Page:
Archived Stories for Union County Public Schools
Field of Dreams comes to life at Antioch Elementary School
Playing soccer, kick ball or football is going to be a lot safer at Antioch Elementary School thanks to the schoolâ€™s Parent Teacher Organization and the entire Antioch community.
The project â€“ turn a 27,216 square-feet multipurpose field at the school into a safer place for students to play by adding Bermuda grass. The field became known as the Field of Dreams.
â€œI just really felt like our kids needed a safe place to play,â€ said Peggy Rishe, credited with spearheading the fund-raising efforts that paid for the project.
â€œIâ€™ve been a parent at Antioch Elementary since 2005," she added. "Both of my boys have scars on their knees from playing in this field.â€
Scraped knees were not uncommon on the schoolâ€™s clay field, which was interspersed with rocks and pebbles. But lack of irrigation made it impossible to plant grass.
The process all started the summer of 2010 when the PTO did an in-school survey of the teachers and students, asking for their five top wishes for the schoolâ€™s playground. â€œWe looked at the top three things,â€ said Andrea Smith, PTO past president. â€œThose were playground equipment, grass and swings.â€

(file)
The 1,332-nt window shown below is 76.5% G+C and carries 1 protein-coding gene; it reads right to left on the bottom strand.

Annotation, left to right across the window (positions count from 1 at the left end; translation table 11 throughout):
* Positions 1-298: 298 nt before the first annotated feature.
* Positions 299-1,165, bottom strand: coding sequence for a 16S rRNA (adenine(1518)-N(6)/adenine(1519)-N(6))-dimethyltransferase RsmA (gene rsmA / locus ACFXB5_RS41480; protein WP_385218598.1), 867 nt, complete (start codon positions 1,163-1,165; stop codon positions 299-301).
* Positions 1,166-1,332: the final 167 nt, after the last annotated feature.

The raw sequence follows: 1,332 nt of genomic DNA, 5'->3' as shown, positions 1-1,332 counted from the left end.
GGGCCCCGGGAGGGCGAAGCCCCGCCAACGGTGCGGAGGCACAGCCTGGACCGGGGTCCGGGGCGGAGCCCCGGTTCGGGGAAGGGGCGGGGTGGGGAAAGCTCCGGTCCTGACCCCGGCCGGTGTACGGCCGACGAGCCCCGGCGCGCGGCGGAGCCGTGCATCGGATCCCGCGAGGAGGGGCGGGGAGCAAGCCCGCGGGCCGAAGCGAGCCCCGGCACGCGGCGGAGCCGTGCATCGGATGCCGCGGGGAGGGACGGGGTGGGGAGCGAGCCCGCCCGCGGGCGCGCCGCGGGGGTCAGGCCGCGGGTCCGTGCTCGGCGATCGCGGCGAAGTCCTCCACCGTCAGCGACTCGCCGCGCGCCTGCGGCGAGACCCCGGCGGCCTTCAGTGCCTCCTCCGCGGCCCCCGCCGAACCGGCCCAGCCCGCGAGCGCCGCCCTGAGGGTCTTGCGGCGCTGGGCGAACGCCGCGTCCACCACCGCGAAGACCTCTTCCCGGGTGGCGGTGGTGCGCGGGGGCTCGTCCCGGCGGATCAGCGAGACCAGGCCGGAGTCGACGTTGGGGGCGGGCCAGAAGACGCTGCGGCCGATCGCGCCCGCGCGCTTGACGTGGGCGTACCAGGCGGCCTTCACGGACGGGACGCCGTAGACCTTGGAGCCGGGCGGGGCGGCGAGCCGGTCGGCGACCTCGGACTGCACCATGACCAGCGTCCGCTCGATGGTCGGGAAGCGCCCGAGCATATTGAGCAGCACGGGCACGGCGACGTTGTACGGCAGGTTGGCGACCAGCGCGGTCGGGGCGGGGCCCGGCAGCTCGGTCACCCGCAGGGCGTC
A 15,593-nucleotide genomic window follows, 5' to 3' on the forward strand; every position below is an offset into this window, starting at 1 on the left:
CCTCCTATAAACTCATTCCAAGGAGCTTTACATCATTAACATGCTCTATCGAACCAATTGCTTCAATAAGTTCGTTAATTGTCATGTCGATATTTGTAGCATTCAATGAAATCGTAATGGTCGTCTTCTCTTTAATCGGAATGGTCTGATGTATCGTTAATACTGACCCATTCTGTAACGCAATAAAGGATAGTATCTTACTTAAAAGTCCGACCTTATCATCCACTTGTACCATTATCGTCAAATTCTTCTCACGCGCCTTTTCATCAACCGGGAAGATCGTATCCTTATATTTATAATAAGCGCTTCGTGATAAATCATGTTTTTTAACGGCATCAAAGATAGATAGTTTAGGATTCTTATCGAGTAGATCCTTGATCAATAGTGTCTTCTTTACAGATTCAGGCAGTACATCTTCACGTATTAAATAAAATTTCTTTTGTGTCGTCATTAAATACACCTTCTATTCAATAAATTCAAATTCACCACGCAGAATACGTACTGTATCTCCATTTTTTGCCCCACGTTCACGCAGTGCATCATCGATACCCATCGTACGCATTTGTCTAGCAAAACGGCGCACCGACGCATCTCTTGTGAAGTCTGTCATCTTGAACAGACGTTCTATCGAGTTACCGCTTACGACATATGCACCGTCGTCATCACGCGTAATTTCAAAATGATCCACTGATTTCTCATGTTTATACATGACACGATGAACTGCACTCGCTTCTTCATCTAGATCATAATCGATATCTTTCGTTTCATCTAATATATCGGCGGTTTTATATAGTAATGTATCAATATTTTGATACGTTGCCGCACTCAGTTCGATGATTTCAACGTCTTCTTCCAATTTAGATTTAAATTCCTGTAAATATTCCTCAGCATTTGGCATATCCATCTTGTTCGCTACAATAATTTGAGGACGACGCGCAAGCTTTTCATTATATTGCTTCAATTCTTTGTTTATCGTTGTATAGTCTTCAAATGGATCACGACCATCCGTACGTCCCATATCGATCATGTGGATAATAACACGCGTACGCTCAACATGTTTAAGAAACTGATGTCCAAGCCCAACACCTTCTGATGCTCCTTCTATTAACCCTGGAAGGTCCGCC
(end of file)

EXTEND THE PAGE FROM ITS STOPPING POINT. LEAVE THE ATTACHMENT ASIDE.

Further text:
Money for the project was raised for what became known as the IIAC (Invest in a Child) campaign through book sales and a silent auction. A total of $80,000 was raised, $17,000 of which went to just grass the field. The rest went for playground equipment and swings.
â€œIâ€™m very proud that the community came together and supported us in such a huge way, with something that we were all very passionate about getting for our kids,â€ said Karen Dillon, Antiochâ€™s principal. â€œIâ€™m excited that this day is finally here.â€
After the money was in hand, the PTO reached out to the community once again and was thrilled when 84 volunteers came to help lay sod on the field on Aug. 27, 2011, working approximately 300 hours. It took a total of 2,916 rolls of Bermuda sod, which came on 54 pallets.
Two Indian Trail businesses assisted greatly in the effort: Shaun Crooks of Legacy Landscaping and John Dippert of Aqua Duct Water Transport.
Dippert, who has two children at Antioch, is credited with turning the impossible into a reality by providing the water for the field in huge water trucks. â€œWe started out with 18,000 gallons a day for the first week or so. We watered every day for seven or eight days and then cut it back.â€
Now that the field is completed, the school decided to hold a ribbon cutting ceremony to celebrate. â€œThis field is going to give us the ability to have more organized games going on,â€ Dillon said. â€œWeâ€™re going to divide the field into three sections, so there will be more organized participation.â€
Written by: Deb Coates Bledsoe, UCPS Communications Coordinator
Posted: Sep 30, 2011 by Deb Coates Bledsoe